Blog & News
Partnership Blog & News
Orange County’s history of laissez-faire, anti-immigrant extremism dates back to the 1960s, when groups like the John Birch Society and the Orange County School for Anti-Communism used what we would call community organizing techniques to build a grassroots conservative movement in our region. They held house meetings, gathered in church fellowship halls, and went door to door for Barry Goldwater in 1964. In the process, they launched the pro-business, conservative movement that eventually took over our county.
Less than three years ago, Pittsburgh UNITED was a small coalition of union, environmental, faith-based and community organizations committed to making change in low-income communities. Today we’re a formidable—and still growing—coalition responsible for winning the first-ever community benefits agreement (CBA) in the City of Pittsburgh, and passage of a law that requires developers who receive City subsidies to create decent, family-sustaining jobs.
The Syracuse Alliance for a New Economy (SANE) is in the process of seeking a Community Benefits Agreement with the Board of Directors of the Near Westside Iniative, a major economic development project located in Syracuse, New York. The Near Westside Initiative (NSWI) is a $56 million project that will transform one of the poorest neighborhoods in the United States (according to the last Census) into a community filled with market-rate condominiums, office buildings and an extension of the development currently taking place in downtown Syracuse. The project has already been jump-started using public dollars, and the NWSI will continue to seek an infusion of public monies to complete this massive project. SANE firmly believes that community residents should have a voice in the planning and development of the project.
Beginning January 1st, 2010, California state environmental regulations went into effect requiring all truck drivers to meet new truck engine standards. There was an intervention at the Port of Oakland by Mayor Dellums, the Bay Area Air Quality Management District (BAAQMD), the California Air Resources Board (CARB) and the Port to provide independent truck drivers with a little more time and funding to comply with the state regulations to clean up port trucks. These well-intentioned efforts demonstrate compassion for port truck drivers, as hundreds (if not a thousand) are likely to be out of work if they cannot afford to upgrade their trucks.
While the national health reform debate rages on, a local program to cover the uninsured is now underway in Santa Clara County, California. On March 1, Working Partnerships USA, in partnership with the Santa Clara Family Health Plan and the Santa Clara Valley Health and Hospital System launched a new health care program for low-wage workers in small businesses called Healthy Workers. The program was developed by the same coalition that created the nation’s first universal health care program for children—the Children’s Health Initiative.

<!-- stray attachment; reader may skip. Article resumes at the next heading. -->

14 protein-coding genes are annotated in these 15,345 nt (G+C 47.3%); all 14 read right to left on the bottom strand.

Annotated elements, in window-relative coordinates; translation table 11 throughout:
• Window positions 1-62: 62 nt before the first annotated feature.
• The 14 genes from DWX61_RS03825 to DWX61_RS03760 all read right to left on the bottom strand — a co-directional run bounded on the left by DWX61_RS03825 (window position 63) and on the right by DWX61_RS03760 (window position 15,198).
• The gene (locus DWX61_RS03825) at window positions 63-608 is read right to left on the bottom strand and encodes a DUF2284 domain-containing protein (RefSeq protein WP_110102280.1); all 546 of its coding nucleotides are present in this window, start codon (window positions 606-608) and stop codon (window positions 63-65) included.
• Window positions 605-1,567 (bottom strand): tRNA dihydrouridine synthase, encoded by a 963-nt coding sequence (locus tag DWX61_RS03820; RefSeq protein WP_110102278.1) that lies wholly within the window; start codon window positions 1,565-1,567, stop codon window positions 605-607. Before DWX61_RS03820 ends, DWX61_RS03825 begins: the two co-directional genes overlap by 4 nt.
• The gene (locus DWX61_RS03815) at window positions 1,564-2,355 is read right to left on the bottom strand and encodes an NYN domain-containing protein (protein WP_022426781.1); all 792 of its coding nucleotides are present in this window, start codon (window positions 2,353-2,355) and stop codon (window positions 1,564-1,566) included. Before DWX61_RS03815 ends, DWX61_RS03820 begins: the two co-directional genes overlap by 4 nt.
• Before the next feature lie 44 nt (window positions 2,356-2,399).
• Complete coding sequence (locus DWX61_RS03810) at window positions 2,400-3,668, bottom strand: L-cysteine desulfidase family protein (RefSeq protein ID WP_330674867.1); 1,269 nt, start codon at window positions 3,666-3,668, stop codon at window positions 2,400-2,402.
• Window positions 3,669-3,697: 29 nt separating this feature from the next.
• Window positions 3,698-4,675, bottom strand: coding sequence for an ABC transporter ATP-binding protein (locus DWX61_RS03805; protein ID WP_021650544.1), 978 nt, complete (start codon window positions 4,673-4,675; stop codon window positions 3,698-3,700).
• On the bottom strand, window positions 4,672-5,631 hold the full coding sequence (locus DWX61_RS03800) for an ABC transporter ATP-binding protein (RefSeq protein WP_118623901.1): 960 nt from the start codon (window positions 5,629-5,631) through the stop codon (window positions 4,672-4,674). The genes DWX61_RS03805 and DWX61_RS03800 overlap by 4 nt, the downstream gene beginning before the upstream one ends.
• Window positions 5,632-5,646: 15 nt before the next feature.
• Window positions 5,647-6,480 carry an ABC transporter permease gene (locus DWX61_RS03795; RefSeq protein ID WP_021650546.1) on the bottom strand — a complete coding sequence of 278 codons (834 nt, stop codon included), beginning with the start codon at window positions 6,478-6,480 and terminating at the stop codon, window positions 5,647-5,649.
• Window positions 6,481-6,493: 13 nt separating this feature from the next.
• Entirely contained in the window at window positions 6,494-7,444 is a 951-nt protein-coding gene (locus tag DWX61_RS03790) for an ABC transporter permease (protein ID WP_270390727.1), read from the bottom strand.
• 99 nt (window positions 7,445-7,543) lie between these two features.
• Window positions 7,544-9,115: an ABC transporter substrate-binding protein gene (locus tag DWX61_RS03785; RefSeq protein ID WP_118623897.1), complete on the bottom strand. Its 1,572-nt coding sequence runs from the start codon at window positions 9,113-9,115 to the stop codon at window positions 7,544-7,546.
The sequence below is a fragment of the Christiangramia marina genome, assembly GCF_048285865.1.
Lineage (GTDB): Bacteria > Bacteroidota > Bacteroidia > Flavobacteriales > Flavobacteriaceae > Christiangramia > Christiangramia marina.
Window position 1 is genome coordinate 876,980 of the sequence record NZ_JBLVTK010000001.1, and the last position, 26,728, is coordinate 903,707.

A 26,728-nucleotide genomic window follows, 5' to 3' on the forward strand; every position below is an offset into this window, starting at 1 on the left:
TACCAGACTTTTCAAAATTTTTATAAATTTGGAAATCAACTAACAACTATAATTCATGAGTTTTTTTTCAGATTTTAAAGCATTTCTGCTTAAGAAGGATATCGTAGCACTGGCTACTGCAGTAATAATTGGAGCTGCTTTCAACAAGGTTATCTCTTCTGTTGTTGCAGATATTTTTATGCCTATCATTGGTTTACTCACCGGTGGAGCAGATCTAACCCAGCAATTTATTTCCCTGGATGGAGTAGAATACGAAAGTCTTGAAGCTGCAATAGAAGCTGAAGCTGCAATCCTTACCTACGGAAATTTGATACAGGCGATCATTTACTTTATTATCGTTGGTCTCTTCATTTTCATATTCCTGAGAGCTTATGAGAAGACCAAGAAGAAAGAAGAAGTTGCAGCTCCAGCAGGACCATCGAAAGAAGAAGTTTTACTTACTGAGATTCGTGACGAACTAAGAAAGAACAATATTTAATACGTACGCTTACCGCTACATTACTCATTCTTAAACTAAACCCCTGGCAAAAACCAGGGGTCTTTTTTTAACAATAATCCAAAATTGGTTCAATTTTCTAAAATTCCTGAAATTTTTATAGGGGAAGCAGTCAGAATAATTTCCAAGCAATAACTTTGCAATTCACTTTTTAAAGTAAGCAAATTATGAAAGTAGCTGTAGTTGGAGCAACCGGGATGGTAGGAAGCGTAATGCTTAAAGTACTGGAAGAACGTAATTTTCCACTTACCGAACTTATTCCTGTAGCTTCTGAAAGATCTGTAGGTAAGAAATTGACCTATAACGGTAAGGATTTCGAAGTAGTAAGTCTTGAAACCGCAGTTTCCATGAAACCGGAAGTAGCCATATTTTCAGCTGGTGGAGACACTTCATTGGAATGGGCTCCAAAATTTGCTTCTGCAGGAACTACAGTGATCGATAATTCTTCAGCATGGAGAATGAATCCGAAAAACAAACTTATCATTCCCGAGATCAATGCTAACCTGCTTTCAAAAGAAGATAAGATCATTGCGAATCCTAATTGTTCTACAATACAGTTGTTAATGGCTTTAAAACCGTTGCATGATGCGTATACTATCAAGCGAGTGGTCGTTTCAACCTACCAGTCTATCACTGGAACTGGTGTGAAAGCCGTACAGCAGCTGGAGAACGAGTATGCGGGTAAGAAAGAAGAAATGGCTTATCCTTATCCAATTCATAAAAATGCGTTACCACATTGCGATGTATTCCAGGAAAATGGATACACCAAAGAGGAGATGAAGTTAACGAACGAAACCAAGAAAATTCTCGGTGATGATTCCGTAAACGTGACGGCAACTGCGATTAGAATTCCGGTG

A recently released LAANE study found that the Century Corridor hotel living wage ordinance, combined with the successful negotiation of collective bargaining agreements at four LAX-adjacent hotels, will produce $23.9 million in economic benefits. In 2006, a coalition of community members, workers and clergy leaders joined together as the Coalition for a New Century in an effort to transform thousands of low-wage hotel jobs into family-sustaining jobs and to upgrade a lackluster L.A. tourism district that is often the first glimpse visitors have of the region.
The national spotlight is on the Coalition for Clean and Safe Ports' efforts to transform the broken port trucking system. On both coasts our partners have been key players in the fight to end the environmental degradation, health hazards and worker exploitation created by the port trucking industry.
While the recession in Colorado seems to be on the mend, the state still faces job loss: Colorado's job shortfall was estimated by the Economic Policy Institute to be 195,191 jobs in November 2009. As promoting the creation of good jobs has long been central to FRESC's mission, the current recession and recovery efforts provide unique challenges and opportunities for our work.
Difficult economic times are providing unique challenges—and even greater demand—for the work of the Partnership for Working Families. Our Partners are seizing opportunities in communities across the country to make sure that available funding and new legislation helps to create family-sustaining jobs with career pathways. In other communities, we’re rallying allies to fight against reactionary, mean-spirited efforts to minimize or even reverse workers’ hard-won gains. Together, we are organizing our cities to look ahead and plan for a future of shared prosperity.
by Ben Boyce, New Economy Working Solutions